Harry Reid Says Comey’s ‘Partisan Actions’ May Have Broken Federal Law

Bill Clark

In an acid-tongued letter sent Sunday, Senate Democratic Leader Harry Reid (D-NV) accused FBI Director James Comey of possibly violating federal law by informing Congress about newly discovered emails that may be linked to Hillary Clinton’s private email server just 11 days before the presidential election.

“I am writing to inform you that my office has determined that these actions may violate the Hatch Act, which bars FBI officials from using their official authority to influence an election,” Reid wrote. “Through your partisan actions, you may have broken the law.”

Though it remains unclear whether the emails recovered from a computer belonging to Anthony Weiner are duplicates of messages previously reviewed or if they contain pertinent evidence, Comey’s Friday announcement sent shockwaves through the presidential race.

Reid accused the embattled FBI director of trying to influence the outcome of the election by disclosing the email news at this late date in the race.

According to Reid, Comey has engaged in a “double standard” by providing this new information about the Clinton email investigation while declining to disclose what he called “explosive” material about Donald Trump’s ties to Russia.

“In my communications with you and other top officials in the national security community, it has become clear that you possess explosive information about close ties and coordination between Donald Trump, his top advisors, and the Russian government,” Reid wrote.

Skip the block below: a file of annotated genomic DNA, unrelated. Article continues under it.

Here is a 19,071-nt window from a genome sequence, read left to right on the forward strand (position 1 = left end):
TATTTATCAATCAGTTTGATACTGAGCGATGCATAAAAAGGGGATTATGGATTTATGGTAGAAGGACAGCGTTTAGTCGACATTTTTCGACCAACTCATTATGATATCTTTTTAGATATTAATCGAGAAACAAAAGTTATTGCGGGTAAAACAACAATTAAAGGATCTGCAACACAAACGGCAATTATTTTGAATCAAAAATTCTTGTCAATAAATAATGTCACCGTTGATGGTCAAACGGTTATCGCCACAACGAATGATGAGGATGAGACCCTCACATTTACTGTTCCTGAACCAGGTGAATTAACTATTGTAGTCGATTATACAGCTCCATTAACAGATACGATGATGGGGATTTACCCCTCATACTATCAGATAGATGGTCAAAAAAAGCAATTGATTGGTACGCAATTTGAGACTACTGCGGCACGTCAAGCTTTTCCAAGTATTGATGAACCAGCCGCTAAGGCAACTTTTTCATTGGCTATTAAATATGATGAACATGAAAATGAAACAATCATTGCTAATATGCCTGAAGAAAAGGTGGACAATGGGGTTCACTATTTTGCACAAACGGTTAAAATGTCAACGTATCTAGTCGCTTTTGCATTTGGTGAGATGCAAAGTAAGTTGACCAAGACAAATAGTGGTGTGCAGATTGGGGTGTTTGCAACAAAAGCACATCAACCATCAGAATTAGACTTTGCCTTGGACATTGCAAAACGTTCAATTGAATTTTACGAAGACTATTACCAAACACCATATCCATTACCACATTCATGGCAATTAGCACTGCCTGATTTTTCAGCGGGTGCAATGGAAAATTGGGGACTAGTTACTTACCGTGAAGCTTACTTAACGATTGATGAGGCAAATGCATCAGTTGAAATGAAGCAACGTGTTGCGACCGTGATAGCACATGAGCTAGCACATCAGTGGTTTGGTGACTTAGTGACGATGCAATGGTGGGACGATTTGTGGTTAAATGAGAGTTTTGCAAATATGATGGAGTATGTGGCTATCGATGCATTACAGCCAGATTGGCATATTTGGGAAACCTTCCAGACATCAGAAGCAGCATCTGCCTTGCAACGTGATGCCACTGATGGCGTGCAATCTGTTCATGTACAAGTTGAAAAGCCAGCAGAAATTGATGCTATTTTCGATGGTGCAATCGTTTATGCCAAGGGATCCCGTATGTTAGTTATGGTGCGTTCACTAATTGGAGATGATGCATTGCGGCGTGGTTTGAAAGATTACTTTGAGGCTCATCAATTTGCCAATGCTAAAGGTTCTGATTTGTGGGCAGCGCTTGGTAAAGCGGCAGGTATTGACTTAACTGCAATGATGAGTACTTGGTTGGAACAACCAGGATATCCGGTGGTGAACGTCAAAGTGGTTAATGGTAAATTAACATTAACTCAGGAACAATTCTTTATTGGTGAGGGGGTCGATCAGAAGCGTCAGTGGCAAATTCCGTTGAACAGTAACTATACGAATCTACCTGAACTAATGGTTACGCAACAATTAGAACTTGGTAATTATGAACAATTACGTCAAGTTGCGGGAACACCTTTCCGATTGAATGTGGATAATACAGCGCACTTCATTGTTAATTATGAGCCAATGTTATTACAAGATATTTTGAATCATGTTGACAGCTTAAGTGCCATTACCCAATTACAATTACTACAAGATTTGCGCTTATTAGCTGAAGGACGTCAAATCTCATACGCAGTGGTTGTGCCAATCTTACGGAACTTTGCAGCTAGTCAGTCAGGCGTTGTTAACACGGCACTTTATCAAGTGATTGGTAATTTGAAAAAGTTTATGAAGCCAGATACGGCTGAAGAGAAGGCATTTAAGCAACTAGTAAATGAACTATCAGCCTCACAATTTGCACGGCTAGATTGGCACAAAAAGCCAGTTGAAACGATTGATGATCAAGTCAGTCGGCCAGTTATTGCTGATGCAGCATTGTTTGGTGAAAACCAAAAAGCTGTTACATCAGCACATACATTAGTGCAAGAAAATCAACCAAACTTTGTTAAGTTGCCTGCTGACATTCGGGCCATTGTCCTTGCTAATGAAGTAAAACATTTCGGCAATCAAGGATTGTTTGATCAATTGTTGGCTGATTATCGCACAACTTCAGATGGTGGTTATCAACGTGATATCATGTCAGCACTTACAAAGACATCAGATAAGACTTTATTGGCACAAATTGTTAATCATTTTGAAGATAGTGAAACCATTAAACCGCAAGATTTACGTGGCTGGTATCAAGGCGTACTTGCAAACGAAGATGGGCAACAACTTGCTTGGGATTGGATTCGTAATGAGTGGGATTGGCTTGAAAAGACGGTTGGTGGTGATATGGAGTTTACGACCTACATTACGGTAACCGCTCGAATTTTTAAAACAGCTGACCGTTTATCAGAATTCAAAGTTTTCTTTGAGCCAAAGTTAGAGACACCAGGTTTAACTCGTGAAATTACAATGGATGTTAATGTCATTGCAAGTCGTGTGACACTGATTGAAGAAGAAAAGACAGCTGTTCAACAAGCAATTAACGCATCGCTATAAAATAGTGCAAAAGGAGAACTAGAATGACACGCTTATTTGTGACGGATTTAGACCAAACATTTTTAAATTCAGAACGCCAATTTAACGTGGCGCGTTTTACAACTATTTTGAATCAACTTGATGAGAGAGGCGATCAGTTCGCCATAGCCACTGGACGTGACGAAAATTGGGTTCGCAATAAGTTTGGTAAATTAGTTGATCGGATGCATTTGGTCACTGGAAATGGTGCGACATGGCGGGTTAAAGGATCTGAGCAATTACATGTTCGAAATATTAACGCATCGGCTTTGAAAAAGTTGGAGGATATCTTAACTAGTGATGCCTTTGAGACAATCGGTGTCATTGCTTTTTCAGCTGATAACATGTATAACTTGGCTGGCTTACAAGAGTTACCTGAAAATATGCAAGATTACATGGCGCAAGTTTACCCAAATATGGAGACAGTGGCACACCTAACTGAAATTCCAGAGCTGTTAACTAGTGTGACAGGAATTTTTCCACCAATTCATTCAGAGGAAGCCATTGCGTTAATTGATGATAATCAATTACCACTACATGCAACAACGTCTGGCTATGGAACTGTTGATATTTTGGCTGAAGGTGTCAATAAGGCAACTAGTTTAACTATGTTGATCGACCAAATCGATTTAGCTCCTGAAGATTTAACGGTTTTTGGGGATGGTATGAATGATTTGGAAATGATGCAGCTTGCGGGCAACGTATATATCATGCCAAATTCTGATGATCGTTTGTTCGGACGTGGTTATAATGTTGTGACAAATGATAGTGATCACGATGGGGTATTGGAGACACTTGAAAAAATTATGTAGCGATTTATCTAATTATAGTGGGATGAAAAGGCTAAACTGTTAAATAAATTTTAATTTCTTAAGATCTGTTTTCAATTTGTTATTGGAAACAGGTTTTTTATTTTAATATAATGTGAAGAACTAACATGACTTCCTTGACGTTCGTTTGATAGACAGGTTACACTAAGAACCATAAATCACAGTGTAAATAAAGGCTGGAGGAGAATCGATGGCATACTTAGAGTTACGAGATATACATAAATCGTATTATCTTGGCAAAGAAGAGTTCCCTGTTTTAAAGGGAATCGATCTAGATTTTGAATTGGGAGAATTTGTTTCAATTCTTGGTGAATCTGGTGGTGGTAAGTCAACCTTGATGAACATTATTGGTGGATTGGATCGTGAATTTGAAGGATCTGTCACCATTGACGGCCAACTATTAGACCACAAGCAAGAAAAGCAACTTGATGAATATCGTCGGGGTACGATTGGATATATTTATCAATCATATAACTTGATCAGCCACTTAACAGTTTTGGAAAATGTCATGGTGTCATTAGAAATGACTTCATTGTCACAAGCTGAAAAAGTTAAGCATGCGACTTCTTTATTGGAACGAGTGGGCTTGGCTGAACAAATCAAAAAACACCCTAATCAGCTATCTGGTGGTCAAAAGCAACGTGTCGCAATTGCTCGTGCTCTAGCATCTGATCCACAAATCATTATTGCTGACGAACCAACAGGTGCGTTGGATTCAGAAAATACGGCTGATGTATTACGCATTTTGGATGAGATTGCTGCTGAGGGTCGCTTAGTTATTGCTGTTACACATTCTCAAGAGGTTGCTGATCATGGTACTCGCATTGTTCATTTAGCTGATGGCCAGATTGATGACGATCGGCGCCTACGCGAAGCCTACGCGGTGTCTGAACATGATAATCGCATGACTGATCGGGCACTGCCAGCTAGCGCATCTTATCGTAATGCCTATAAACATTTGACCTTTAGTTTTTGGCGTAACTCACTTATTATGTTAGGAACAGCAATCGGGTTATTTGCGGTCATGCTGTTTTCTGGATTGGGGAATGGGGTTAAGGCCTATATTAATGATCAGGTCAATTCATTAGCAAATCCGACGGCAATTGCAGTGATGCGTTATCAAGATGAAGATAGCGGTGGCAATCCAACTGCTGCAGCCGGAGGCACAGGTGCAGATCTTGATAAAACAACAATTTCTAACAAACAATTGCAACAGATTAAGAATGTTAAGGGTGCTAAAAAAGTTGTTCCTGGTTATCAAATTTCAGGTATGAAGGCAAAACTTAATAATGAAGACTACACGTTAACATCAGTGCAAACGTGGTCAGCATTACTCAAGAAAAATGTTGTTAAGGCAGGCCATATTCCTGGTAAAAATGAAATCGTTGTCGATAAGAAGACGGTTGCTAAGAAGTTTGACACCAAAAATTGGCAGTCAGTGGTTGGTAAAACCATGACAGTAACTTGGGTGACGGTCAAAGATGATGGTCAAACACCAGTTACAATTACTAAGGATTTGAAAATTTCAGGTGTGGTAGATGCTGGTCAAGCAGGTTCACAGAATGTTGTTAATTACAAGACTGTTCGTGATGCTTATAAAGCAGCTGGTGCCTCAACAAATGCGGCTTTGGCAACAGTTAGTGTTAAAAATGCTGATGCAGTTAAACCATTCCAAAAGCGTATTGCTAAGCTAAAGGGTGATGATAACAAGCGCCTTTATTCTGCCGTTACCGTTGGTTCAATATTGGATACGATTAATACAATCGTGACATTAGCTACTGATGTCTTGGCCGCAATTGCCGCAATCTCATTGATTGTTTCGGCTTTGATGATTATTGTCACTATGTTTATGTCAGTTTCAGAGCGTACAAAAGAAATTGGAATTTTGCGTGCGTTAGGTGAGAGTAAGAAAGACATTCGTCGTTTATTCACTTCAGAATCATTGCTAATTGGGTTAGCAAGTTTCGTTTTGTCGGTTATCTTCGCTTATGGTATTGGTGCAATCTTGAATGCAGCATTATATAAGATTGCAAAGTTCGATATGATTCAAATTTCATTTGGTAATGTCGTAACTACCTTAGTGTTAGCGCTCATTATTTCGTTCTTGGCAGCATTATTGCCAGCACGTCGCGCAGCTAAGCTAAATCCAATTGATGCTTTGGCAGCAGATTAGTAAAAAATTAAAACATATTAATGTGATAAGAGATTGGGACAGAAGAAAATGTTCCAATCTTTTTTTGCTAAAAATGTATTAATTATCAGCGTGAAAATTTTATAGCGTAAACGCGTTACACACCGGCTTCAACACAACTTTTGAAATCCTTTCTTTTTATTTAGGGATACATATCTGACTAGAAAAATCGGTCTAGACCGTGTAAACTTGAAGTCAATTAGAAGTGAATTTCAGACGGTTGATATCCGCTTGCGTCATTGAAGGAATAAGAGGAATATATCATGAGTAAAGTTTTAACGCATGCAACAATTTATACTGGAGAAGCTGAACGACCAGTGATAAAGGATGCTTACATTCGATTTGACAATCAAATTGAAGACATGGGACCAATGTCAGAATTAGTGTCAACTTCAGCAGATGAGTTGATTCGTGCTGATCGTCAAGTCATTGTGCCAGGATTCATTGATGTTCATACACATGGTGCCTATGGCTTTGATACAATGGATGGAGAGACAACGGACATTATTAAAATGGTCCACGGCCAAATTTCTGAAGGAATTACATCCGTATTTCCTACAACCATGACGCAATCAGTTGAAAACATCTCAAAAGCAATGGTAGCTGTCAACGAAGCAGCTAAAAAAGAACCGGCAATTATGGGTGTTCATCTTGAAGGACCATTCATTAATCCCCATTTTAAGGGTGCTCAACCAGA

Richard W. Painter, chief White House ethics lawyer under George W. Bush, wrote a New York Times op-ed over the weekend announcing that he filed a complaint against Comey with the FBI’s Office of Special Counsel advising possible Hatch Act violations.

The FBI has provided no immediate response to Reid’s letter, according to CNN.

The Senate Democratic leader signed off with a scathing personal attack on Comey’s record of service.

“When Republicans filibustered your nomination and delayed your confirmation longer than any previous nominee to your position, I led the fight to get you confirmed because I believed you to be a principled public servant,” Reid wrote. “With the deepest regret, I now see that I was wrong.”

Read the full letter below.

ABOUT THE AUTHOR

Allegra Kirkland is a New York-based reporter for Talking Points Memo. She previously worked on The Nation’s web team and as the associate managing editor for AlterNet. Follow her on Twitter @allegrakirkland.
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